Water was refreshment. A bringer of fish. An instrument of light. A place to strip and ease the skin during blasting afternoon heat. Water was a knee baby’s source of joy. A place to gather and launder cloth.
Now, water was a shark bath, an endless stretch of grey, a bobbing, rocking, and storming transport. The repetitive slap of waves on the boat’s planks during the quieter days, delicate as it was compared to the pounding impact during torrential rain and wind, nevertheless tormented the kidnapped. The holds pulsed with the throbs of welts that puffed and stung where iron cut and abraded. Joints vibrated in fiery ribbons of pain. Slap. Slap. Slap. Skin went sour with infection. Sick guts released over and over. Lips puffing to cracks. No wonder a slaver could be smelled two leagues off.
River-fresh water was something both less and more than memory.
The rocking made some of them sick. More seaworthy souls were sickened by the sliding puddles of vomit. The defecation corner lasted all of one day and then it was the defecation hold, entire. In a short week and a half, dysentery would cause its floral notes to be squirted into the stew.
How could any man, tall, short, Portuguese, Dutch, English, with or without stripes, turn an entire ocean of water into such a vast jug of indignity?
Jemma vowed to appease his ancestors with blood. Water might serve evil with its trans-Atlantic currents, but he would stand and rise on terra firma. He would stand and rise no matter the contour of the land drawing closer by the sick and sorry day.
Maghalah would be renamed “Maggie”. The auctioneers couldn’t hear Yoruba in the syllables and the buyers didn’t care. By some stroke of weird fortune, an overseer haloed in red hair atop a face littered with freckles, such a strange sight to many of them, would buy both Maghalah and her mother, renamed “Saffron,” but it would be hard to consider either the girl or her mother lucky by any other measure. Maghalah’s tiny frame would sweat and tremble all the way across the Atlantic to Sullivan’s Island. And after. The torment of the Captain’s violent privilege would not be remembered, but nor would it be forgotten. Trauma gone underground.
When the Passage and quarantine on the barrier isle were finally over, and after their sale and relocation, and during their seasoning, Saffron would comb her daughter’s hair in the pre-dawn hour and rattle on in a low voice about the acacia trees that ringed their village, about the clay along the Niger River, and ask in Yoruban, did her dear sweet girl remember the sound of women pounding cloth at the river, the thumps and the laughter? Saffron worked memory like a defiant muscle. Saffron needed to speak her own tongue. Saffron wanted her daughter to remember, but she no longer recognized what was balm to the soul and what constituted ongoing torture.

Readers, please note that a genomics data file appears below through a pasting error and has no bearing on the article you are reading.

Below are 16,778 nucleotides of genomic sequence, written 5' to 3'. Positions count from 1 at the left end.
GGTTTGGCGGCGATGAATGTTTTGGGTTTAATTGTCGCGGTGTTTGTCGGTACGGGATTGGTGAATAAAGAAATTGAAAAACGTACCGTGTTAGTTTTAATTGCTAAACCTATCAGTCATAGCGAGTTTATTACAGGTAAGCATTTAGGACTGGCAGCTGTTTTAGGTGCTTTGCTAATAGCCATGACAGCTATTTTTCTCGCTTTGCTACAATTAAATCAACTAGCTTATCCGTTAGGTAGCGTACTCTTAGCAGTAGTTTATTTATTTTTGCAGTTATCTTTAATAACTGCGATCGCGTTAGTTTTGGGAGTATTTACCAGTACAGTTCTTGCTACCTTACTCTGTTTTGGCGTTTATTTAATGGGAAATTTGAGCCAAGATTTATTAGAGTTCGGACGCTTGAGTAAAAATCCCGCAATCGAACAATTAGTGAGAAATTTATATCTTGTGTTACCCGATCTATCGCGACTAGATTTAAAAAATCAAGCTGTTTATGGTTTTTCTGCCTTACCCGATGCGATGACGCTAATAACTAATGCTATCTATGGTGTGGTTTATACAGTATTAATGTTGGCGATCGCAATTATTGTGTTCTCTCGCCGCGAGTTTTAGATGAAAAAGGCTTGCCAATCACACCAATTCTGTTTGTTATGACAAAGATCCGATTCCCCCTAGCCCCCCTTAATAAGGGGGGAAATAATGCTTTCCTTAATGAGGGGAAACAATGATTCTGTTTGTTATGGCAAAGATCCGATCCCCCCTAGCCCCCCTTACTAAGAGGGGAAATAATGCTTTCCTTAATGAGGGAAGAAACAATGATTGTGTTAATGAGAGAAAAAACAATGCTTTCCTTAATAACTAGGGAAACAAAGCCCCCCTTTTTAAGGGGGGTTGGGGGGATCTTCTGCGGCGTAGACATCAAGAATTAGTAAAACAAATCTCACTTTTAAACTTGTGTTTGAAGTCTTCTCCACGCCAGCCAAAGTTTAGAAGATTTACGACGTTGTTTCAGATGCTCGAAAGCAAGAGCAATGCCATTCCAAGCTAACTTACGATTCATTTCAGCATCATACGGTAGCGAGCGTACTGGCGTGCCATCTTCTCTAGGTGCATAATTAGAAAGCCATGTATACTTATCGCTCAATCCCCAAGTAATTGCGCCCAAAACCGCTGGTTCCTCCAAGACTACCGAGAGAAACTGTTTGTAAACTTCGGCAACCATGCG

Home was not free of suffering, of course, but a natural order prevailed, more or less. Death might strike suddenly and heartlessly, imparting grief and ruin, but there was no one collection of people — not even competing and raiding tribes taking slaves – no one collection of people who had ever so thoroughly robbed another group of people of power and spirit and dignity, and then enforced that lowly status, savagely perpetuating it forward for twelve generations, based solely on skin color.
Though silence would become their primary language when in and among their captors, sometimes the native tongue of one or another would convey something immediate and raw. Such a conveyance might save a life – if the life wanted saving. Or it might express a lyrical sentiment or nuanced observation that their broken English could not. And it mattered, even if only one other bondman in the field understood. Keening in their native language gave comfort in those early years. Even if it was a voice of one or two, instead of the whole assembly, even if three or four languages rose in chorus, even if it was in the dark, fields and fields away from the Big House, where they were consigned to the dank, low spots of the woods, away. Small comfort as those echoes of home were, they would soon be transmuted, blended, and adapted to their new world, and faster than you might think possible.
This style exercise was written a few years ago and edited this morning, done in imitation of the opening section of “Dancer” by Colum McCann.
Though there’s some risk in publishing a couple of pages from my novel-in-progress, “Blood and Indigo,” I’m doing it anyway, partly because these pages have been rejected from the manuscript. Four of the novel’s characters show up — mother/daughter, the red-haired overseer, and Jemma. Only Jemma is based on a historic figure. He’s one of two figures consistently named in accounts of the Stono Rebellion (9/1739). The other is Cato.
All photos taken by me on an iPhone. In order: coffee pot from slave quarters at the Aiken Rhett House in Charleston; window opening and door and final house view from McLeod Plantation on James Island, sweetgrass basket was made by local African-American artisan and purchased at Charleston City Market.